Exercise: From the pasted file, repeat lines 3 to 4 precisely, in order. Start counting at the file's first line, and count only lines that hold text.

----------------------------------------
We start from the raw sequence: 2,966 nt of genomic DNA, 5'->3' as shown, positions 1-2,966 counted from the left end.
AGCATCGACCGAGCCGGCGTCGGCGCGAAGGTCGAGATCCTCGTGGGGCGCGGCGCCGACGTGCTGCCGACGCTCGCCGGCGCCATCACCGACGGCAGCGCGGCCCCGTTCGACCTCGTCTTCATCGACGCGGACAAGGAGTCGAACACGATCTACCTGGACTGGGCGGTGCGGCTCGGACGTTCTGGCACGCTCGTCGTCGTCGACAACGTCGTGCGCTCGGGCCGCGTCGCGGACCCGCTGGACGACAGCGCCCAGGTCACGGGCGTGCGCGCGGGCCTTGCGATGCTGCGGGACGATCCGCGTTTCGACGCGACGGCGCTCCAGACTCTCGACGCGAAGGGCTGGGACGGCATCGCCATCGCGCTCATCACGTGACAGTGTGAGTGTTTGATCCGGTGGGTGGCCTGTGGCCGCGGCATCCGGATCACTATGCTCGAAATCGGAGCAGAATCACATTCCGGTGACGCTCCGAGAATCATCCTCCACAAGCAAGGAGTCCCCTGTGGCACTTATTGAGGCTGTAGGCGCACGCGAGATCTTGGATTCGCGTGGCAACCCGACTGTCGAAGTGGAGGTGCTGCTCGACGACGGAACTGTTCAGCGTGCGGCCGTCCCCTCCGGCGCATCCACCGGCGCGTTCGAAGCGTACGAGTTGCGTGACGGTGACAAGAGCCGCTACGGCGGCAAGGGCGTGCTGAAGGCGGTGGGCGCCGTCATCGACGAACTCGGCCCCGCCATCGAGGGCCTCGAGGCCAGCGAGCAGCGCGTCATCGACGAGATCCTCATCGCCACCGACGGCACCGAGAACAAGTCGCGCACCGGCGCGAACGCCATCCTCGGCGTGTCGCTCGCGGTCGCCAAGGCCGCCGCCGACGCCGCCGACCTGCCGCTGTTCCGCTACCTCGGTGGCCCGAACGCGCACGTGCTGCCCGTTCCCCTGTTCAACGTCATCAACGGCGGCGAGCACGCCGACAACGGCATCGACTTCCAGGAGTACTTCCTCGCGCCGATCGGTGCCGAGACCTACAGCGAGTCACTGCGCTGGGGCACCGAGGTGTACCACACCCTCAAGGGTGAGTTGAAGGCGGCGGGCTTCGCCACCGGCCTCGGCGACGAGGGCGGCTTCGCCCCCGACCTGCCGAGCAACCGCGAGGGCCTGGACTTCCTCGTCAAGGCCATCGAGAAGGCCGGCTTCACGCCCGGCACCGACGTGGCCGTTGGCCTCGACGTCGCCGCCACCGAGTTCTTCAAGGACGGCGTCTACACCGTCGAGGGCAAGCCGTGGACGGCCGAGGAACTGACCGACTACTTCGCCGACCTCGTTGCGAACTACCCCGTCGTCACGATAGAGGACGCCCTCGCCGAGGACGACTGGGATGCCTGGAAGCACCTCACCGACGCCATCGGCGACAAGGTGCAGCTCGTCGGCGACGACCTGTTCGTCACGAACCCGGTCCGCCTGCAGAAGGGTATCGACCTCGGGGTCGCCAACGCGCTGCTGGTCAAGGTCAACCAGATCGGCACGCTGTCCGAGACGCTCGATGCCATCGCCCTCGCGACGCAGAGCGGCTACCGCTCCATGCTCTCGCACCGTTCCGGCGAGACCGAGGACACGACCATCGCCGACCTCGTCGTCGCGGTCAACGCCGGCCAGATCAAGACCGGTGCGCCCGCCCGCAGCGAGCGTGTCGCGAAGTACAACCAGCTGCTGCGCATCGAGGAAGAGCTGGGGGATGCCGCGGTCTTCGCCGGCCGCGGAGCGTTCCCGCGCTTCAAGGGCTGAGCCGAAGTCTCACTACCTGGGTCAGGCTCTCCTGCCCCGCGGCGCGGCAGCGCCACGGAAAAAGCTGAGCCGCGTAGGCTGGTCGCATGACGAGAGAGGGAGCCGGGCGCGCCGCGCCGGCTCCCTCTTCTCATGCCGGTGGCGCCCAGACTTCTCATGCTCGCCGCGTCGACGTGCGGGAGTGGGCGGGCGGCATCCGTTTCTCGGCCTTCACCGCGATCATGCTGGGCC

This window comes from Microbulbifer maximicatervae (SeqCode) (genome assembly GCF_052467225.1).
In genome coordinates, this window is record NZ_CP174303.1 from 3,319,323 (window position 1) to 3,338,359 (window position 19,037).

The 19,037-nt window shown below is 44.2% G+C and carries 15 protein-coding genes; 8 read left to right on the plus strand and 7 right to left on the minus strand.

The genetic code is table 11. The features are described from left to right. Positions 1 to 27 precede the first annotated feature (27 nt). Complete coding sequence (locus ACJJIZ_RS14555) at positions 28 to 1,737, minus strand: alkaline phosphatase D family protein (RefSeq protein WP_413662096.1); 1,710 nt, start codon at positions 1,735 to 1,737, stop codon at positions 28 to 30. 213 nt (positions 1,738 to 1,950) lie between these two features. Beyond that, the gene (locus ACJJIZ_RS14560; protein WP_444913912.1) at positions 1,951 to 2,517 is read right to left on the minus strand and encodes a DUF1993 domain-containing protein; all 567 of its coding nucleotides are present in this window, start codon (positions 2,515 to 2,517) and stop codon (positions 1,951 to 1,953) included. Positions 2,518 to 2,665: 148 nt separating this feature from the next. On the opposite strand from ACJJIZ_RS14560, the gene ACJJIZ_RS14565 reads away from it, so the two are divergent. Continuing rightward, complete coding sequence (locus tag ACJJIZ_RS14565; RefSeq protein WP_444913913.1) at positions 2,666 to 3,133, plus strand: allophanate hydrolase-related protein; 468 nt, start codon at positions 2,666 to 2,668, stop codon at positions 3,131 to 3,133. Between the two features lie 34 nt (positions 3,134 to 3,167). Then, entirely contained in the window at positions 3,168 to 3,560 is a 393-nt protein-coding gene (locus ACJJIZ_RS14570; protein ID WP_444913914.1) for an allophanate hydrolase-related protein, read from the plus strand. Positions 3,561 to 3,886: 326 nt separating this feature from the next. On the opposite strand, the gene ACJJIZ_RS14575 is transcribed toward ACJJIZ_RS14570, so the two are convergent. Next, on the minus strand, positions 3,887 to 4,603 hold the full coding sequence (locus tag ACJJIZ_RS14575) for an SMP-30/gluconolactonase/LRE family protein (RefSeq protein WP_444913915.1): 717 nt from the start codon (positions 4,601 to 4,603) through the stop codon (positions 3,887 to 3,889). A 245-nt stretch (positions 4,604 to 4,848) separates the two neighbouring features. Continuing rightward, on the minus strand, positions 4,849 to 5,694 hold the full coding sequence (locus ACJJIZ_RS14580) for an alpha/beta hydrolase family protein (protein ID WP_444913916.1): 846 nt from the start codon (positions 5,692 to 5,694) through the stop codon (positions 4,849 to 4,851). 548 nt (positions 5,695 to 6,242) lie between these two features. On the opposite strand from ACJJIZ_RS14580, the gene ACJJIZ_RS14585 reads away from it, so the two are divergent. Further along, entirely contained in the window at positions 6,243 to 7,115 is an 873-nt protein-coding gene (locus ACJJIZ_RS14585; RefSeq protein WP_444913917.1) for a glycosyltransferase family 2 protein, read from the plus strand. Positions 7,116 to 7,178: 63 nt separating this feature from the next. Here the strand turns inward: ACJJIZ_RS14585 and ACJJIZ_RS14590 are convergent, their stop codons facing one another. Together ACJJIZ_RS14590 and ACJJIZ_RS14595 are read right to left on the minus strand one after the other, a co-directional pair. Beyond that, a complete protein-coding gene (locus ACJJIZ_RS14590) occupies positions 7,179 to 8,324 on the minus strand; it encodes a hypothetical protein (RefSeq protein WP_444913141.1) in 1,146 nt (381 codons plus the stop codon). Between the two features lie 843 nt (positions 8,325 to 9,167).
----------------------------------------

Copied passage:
This window comes from Microbulbifer maximicatervae (SeqCode) (genome assembly GCF_052467225.1).
In genome coordinates, this window is record NZ_CP174303.1 from 3,319,323 (window position 1) to 3,338,359 (window position 19,037).